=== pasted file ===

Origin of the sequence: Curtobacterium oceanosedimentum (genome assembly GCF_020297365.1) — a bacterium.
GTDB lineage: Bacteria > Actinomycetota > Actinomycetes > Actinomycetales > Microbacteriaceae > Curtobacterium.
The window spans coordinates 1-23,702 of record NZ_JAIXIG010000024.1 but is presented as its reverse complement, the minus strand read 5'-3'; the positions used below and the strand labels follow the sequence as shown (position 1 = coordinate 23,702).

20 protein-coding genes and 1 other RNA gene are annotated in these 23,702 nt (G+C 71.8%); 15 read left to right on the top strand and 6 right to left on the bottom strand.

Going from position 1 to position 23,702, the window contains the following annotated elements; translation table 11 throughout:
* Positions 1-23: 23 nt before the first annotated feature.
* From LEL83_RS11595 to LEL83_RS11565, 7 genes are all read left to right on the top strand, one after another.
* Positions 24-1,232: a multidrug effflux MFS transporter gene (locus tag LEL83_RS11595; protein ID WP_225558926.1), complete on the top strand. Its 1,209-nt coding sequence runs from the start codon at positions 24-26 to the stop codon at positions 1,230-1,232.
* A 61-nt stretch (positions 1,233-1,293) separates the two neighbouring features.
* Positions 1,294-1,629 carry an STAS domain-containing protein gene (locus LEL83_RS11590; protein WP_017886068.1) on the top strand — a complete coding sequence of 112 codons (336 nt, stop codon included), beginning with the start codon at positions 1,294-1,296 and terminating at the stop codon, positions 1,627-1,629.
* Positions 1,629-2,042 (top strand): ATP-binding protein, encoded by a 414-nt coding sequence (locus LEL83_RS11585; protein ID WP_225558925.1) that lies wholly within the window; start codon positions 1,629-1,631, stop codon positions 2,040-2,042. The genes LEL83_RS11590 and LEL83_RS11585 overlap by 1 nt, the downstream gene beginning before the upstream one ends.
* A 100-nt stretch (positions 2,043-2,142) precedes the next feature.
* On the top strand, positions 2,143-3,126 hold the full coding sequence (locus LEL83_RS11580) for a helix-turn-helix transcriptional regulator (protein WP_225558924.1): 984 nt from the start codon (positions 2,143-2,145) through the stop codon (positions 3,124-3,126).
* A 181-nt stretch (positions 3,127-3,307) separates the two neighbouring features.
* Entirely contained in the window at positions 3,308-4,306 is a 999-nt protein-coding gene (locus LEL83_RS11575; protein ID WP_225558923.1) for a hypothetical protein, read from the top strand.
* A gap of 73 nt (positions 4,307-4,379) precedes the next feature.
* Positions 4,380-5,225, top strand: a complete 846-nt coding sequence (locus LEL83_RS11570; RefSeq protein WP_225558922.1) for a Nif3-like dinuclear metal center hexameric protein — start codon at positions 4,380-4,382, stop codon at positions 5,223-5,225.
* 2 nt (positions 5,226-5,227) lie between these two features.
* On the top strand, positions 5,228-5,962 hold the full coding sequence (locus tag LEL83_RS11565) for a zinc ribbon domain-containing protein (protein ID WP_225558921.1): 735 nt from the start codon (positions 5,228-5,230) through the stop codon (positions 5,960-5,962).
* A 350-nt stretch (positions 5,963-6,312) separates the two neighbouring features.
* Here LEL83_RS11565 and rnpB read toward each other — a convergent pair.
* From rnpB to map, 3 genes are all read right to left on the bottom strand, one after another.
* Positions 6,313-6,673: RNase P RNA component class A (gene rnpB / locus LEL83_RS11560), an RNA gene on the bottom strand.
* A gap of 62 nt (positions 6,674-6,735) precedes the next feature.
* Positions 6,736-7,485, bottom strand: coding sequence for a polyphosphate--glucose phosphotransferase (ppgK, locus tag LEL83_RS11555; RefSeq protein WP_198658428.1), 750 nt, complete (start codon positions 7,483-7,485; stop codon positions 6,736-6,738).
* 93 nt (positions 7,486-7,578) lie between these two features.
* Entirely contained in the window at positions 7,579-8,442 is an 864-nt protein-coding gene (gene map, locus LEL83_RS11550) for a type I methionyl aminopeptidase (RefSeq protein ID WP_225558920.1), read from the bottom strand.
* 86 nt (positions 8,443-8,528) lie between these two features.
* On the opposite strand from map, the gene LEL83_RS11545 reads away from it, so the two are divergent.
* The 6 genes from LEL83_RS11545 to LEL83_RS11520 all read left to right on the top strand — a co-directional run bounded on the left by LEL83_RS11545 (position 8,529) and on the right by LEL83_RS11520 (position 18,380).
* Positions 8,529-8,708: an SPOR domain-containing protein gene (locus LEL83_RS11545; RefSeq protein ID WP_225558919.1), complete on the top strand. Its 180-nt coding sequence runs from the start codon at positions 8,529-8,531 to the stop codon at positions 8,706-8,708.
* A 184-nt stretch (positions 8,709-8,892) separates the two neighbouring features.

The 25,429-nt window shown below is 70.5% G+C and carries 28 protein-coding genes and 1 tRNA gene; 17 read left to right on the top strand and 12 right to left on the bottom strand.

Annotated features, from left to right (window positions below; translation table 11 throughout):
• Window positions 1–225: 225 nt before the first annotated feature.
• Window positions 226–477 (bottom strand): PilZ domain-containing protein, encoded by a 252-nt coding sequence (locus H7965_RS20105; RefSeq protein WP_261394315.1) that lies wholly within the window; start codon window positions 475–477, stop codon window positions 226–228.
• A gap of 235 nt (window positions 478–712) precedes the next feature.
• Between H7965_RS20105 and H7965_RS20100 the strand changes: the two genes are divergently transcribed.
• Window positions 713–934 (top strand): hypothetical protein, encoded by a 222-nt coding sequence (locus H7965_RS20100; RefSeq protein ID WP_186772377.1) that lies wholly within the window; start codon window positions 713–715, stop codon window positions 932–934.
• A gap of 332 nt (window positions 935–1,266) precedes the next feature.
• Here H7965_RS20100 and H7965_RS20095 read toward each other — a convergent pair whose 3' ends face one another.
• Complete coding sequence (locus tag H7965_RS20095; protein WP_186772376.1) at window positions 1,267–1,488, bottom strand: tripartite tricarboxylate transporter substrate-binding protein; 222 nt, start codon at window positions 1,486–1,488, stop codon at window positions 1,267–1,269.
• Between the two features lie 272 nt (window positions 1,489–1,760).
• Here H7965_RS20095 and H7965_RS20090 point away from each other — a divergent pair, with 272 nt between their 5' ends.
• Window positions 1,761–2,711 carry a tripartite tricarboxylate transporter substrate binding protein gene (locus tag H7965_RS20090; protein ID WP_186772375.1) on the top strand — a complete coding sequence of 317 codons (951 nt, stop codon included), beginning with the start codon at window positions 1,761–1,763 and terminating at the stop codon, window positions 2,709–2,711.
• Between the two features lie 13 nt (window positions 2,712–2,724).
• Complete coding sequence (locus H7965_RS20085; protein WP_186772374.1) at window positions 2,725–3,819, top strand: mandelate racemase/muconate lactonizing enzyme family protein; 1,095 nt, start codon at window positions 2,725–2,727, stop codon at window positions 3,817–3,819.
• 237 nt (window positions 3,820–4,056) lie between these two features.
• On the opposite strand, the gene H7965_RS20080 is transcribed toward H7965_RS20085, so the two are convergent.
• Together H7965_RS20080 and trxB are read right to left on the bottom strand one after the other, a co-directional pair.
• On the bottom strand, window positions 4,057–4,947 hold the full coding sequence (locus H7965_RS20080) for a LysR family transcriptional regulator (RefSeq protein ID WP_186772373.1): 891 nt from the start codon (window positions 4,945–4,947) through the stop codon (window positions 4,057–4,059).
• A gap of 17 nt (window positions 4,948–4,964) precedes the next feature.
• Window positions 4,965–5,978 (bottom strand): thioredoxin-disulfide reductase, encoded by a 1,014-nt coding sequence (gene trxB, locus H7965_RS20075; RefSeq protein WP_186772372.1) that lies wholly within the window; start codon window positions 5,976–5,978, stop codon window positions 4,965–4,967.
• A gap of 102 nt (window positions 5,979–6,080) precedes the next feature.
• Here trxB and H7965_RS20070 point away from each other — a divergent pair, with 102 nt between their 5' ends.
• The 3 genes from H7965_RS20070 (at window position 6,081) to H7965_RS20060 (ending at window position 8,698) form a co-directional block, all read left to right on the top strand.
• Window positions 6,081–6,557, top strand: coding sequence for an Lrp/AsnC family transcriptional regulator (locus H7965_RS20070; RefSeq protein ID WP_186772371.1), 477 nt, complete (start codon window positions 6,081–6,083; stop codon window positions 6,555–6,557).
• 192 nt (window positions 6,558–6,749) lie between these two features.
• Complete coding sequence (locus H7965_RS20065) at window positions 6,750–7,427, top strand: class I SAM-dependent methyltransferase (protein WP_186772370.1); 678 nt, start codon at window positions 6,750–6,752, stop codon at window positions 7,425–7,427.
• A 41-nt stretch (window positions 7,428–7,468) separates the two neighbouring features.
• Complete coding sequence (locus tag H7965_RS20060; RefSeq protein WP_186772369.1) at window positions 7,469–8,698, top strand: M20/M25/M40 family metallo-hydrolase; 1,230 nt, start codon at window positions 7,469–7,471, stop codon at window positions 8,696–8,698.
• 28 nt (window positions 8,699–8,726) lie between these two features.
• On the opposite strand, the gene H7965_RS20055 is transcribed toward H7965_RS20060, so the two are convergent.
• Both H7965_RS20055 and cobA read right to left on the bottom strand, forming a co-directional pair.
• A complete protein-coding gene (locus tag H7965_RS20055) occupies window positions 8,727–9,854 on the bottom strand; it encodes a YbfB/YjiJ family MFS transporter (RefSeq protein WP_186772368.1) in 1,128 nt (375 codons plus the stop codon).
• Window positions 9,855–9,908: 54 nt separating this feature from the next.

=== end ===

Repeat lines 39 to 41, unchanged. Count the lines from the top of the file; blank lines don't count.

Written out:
• Window positions 713–934 (top strand): hypothetical protein, encoded by a 222-nt coding sequence (locus H7965_RS20100; RefSeq protein ID WP_186772377.1) that lies wholly within the window; start codon window positions 713–715, stop codon window positions 932–934.
• A gap of 332 nt (window positions 935–1,266) precedes the next feature.
• Here H7965_RS20100 and H7965_RS20095 read toward each other — a convergent pair whose 3' ends face one another.